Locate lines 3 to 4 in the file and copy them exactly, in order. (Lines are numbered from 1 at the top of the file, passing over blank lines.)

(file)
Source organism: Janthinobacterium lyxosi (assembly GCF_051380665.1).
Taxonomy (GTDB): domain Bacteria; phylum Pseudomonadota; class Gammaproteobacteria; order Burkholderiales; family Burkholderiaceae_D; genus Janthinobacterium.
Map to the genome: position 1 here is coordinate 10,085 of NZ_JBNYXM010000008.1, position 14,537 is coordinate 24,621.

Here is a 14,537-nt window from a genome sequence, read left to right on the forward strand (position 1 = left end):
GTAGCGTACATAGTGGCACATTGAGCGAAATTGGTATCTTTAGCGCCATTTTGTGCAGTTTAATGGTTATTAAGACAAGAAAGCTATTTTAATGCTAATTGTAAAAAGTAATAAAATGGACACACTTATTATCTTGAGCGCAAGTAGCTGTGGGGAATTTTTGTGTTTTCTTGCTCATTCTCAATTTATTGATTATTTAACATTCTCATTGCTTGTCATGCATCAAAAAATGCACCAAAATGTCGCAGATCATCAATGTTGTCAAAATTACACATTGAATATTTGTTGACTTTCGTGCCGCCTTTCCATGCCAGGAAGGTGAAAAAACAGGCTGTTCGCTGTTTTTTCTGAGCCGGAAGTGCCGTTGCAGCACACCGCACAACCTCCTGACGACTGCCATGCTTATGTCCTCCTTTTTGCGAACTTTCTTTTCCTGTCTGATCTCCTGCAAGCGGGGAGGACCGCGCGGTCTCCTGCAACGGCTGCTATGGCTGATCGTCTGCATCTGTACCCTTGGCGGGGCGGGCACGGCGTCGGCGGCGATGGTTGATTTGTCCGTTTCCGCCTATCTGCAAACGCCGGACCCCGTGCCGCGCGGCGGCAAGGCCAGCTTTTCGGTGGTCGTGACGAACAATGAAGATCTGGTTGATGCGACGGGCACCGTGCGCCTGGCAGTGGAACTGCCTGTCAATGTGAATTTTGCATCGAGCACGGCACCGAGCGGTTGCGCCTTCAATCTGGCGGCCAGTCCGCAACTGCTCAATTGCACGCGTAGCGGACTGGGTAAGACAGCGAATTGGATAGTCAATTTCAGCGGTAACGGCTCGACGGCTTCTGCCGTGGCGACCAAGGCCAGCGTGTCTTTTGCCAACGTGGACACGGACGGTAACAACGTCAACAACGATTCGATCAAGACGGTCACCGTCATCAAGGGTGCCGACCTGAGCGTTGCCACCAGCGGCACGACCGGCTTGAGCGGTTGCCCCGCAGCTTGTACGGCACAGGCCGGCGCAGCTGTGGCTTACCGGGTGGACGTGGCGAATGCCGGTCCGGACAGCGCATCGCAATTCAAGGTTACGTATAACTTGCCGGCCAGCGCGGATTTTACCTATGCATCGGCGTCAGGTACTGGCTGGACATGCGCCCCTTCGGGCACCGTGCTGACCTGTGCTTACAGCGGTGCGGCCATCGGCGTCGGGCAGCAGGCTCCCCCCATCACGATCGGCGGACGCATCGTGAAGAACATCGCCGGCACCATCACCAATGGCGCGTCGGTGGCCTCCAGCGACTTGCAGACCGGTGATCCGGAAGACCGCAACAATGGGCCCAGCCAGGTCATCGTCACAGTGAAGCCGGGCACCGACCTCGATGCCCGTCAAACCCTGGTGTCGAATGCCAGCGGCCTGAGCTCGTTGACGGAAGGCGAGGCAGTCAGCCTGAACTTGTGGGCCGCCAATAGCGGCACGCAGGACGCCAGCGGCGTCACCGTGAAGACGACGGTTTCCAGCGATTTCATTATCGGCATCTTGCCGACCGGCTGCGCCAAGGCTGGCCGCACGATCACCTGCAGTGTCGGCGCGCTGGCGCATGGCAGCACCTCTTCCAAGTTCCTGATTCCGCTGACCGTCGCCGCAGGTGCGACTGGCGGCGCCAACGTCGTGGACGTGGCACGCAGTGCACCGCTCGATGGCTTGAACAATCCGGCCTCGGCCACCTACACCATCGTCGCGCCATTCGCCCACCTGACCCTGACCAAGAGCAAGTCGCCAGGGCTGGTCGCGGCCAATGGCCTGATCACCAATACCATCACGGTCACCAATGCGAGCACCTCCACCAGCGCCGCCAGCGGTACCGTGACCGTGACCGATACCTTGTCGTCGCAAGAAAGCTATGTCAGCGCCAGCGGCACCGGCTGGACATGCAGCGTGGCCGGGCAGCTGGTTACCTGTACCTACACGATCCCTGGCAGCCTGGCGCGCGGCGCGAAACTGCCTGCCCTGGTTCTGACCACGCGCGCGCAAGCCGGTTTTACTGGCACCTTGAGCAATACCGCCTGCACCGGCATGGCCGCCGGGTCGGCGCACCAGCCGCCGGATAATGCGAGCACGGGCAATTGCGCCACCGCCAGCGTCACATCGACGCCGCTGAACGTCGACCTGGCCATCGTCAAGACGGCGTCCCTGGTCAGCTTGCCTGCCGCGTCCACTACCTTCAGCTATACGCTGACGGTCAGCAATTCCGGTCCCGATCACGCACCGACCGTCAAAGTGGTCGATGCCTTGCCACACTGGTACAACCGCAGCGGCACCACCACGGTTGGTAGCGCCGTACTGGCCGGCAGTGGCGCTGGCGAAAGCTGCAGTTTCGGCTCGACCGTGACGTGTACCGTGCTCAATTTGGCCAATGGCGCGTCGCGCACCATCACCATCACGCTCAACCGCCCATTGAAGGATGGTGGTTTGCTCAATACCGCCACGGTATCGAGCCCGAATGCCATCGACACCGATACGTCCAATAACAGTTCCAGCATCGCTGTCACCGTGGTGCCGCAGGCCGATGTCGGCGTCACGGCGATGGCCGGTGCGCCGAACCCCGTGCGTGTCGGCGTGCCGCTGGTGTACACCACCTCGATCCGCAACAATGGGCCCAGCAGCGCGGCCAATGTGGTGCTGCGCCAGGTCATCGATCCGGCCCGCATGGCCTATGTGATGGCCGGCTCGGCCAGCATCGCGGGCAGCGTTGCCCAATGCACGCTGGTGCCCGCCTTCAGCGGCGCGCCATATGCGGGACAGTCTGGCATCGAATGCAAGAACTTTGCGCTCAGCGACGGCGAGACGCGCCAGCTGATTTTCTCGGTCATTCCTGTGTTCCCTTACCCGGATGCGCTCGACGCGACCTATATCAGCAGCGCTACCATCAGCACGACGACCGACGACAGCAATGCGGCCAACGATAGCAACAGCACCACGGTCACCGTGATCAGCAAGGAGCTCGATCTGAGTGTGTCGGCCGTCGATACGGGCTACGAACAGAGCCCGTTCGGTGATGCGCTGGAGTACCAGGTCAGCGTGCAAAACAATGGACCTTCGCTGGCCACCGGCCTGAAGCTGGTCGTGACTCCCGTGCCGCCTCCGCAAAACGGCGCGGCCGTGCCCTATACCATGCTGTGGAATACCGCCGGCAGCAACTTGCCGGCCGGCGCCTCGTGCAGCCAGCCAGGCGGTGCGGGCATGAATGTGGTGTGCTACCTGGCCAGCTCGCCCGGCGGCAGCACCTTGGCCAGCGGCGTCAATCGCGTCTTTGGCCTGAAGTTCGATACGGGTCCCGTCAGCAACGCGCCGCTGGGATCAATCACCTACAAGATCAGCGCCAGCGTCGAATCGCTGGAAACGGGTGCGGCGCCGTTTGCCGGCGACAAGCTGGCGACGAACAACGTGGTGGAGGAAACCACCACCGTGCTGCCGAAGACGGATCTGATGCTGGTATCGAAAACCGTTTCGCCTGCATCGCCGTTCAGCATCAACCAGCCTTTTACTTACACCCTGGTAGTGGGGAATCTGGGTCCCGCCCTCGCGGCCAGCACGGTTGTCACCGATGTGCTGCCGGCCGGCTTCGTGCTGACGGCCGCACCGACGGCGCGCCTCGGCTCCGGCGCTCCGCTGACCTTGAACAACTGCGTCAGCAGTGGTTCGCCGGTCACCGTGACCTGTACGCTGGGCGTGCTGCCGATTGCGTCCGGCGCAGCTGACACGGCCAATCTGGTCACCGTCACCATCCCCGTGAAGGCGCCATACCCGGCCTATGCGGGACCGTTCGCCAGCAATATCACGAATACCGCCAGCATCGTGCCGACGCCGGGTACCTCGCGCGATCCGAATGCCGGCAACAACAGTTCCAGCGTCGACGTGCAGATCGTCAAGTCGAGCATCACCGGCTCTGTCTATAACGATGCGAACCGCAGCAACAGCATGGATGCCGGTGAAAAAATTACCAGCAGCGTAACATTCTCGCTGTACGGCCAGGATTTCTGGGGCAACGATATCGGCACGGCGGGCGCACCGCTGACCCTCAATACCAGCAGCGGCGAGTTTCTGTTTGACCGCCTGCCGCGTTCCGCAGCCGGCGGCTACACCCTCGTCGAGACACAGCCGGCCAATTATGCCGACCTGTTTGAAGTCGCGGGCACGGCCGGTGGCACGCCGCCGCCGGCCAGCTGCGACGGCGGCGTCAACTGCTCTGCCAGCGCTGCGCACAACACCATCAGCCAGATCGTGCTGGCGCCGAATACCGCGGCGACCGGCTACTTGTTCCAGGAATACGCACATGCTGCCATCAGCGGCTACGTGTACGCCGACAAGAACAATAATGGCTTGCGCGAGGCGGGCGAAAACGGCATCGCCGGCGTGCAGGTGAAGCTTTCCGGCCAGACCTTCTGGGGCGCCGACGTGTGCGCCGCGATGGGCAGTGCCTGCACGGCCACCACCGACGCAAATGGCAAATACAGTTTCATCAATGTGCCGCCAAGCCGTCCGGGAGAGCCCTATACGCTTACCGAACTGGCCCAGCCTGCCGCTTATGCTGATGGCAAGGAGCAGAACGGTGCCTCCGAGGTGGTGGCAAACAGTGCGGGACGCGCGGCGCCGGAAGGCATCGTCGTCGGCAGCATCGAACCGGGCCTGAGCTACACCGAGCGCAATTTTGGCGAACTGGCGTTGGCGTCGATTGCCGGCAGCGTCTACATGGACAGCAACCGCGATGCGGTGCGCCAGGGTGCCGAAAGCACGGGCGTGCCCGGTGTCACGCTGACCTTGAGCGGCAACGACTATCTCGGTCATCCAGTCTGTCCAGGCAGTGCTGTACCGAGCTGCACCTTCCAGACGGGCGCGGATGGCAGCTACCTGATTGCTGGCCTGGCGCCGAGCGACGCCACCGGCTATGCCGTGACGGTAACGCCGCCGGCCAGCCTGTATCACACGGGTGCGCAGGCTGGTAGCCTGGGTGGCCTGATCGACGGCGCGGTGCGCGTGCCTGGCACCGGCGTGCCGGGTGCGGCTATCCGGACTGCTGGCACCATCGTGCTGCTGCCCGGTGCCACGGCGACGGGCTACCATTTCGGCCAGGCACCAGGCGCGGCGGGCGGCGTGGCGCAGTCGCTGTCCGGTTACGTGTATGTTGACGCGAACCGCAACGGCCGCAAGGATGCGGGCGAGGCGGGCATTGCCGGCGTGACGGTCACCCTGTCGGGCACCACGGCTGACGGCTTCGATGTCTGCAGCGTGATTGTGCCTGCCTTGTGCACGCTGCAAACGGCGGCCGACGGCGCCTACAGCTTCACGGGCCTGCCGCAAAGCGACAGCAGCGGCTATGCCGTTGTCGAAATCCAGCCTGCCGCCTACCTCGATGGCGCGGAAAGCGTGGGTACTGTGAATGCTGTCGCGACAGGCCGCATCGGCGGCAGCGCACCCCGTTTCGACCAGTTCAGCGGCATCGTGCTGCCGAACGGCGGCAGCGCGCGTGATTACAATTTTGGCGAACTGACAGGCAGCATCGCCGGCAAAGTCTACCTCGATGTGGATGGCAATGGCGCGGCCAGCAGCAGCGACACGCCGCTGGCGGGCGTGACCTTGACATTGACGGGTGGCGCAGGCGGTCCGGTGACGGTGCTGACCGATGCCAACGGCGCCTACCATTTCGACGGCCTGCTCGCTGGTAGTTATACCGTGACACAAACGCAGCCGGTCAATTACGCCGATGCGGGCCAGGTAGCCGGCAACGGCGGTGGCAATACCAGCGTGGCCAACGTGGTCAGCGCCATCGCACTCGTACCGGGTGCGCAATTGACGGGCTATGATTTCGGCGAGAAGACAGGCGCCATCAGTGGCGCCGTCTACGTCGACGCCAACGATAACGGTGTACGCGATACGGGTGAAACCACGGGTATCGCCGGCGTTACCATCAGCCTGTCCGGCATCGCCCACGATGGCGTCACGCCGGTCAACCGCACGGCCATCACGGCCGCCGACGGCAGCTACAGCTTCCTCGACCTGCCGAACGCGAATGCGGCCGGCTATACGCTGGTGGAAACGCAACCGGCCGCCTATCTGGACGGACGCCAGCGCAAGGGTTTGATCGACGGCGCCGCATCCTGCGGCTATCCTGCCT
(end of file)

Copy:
Map to the genome: position 1 here is coordinate 10,085 of NZ_JBNYXM010000008.1, position 14,537 is coordinate 24,621.

Here is a 14,537-nt window from a genome sequence, read left to right on the forward strand (position 1 = left end):